"The board would continually go in to executive session, to talk without Allan," says Humphrey. "We'd usually agree that what he wanted to do was right, we just didn't like the way he presented it. The feeling was always, 'We'll let Allan get away with it one more time."
Gallant thought of the ESOP, approved in 1984 after a three-year battle, as his masterstroke. By convincing the board to sell one-third of the company to AC's employees, he got $2.45 million in new capital to fund his expansion plans. He also got a new voice on his board, a voice that he thought would understand what it took to make AC grow. "I had tried for years to split the ownership," Gallant remembers. "Then I said, let's put an ESOP in. You won't sell it to me. You won't sell it to outsiders. You won't sell it to the village corporations. Let's sell it to the employees.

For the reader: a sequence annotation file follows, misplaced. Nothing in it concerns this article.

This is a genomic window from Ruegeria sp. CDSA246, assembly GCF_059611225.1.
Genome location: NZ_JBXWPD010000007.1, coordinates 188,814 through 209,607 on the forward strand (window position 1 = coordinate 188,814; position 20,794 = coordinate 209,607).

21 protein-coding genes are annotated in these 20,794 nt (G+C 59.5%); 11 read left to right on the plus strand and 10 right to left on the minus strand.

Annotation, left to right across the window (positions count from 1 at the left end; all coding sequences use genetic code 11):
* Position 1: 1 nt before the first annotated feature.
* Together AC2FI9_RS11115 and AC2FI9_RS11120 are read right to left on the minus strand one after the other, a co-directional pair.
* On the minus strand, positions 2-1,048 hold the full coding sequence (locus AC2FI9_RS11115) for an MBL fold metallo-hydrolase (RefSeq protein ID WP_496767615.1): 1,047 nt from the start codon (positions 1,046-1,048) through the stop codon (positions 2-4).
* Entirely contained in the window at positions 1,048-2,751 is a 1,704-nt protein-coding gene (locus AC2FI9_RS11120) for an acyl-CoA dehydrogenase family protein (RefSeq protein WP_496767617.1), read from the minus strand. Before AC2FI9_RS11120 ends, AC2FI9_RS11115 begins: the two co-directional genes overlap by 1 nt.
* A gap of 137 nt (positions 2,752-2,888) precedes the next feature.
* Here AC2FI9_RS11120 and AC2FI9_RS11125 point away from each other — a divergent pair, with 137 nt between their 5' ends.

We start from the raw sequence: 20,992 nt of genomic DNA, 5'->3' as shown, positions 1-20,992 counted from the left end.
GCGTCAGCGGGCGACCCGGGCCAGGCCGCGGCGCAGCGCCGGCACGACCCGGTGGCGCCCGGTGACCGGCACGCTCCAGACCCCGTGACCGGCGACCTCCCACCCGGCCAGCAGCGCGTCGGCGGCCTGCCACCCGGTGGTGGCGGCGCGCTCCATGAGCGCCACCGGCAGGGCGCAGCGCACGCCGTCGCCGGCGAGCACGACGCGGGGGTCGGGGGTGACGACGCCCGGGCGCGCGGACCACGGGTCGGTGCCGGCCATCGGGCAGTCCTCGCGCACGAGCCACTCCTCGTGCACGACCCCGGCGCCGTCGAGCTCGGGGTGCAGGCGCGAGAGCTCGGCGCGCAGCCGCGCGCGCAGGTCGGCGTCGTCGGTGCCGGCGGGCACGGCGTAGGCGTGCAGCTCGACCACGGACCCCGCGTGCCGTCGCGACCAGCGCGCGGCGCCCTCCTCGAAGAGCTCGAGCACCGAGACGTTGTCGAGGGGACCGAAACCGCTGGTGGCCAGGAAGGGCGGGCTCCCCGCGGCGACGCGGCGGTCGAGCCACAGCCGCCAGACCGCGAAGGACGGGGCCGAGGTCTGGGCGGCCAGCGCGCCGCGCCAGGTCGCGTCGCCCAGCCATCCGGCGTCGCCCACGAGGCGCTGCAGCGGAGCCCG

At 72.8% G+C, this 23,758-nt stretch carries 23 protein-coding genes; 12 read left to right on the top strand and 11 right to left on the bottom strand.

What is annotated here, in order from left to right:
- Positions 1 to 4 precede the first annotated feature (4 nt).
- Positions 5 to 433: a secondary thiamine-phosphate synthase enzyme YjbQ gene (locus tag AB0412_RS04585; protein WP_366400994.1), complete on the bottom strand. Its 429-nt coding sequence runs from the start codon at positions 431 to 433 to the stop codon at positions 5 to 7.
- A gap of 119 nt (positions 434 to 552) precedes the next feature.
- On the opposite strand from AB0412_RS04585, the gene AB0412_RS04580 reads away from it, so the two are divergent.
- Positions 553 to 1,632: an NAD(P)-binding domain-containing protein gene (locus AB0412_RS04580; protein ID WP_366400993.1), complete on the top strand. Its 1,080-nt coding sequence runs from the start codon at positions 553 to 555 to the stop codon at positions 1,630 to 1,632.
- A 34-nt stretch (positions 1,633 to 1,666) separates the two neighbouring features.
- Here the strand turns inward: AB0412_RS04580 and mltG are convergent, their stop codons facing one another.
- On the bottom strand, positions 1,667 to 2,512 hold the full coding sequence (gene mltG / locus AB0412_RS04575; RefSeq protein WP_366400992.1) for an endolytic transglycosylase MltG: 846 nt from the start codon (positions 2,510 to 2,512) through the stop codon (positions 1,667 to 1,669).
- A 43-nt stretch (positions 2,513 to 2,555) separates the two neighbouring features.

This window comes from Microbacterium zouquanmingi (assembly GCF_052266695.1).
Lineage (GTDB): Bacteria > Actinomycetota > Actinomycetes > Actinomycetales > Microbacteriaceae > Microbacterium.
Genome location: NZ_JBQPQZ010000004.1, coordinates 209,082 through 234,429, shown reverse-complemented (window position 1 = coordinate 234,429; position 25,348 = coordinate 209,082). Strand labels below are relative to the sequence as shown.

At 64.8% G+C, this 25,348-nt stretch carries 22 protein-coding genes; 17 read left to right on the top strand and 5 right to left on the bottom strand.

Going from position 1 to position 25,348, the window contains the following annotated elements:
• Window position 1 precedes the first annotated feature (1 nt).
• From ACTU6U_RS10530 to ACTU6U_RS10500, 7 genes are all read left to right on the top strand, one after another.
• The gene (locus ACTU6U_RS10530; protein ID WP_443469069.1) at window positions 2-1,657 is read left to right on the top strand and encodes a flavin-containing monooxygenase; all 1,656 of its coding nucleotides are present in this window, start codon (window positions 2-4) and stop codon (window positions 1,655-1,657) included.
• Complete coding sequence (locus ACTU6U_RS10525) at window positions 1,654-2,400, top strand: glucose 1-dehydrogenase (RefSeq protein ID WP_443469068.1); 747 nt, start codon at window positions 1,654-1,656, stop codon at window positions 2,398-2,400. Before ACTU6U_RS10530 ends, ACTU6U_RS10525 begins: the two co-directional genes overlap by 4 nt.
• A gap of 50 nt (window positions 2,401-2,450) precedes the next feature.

"What finally convinced the board was the conclusion that to continue growing, I needed more money. They didn't have the $2.45 million we needed, and the most compatible partner for them was the employees. Gee, it was pretty -- the whole $2.45 million went right into the company, and the debt retirement is all deductible.
"It took a lot of doing, though. A lot of them said, 'To hell with it, why not just stop growing?' My response was, 'That's one alternative. But if that's the one you choose, I'm not running it for you."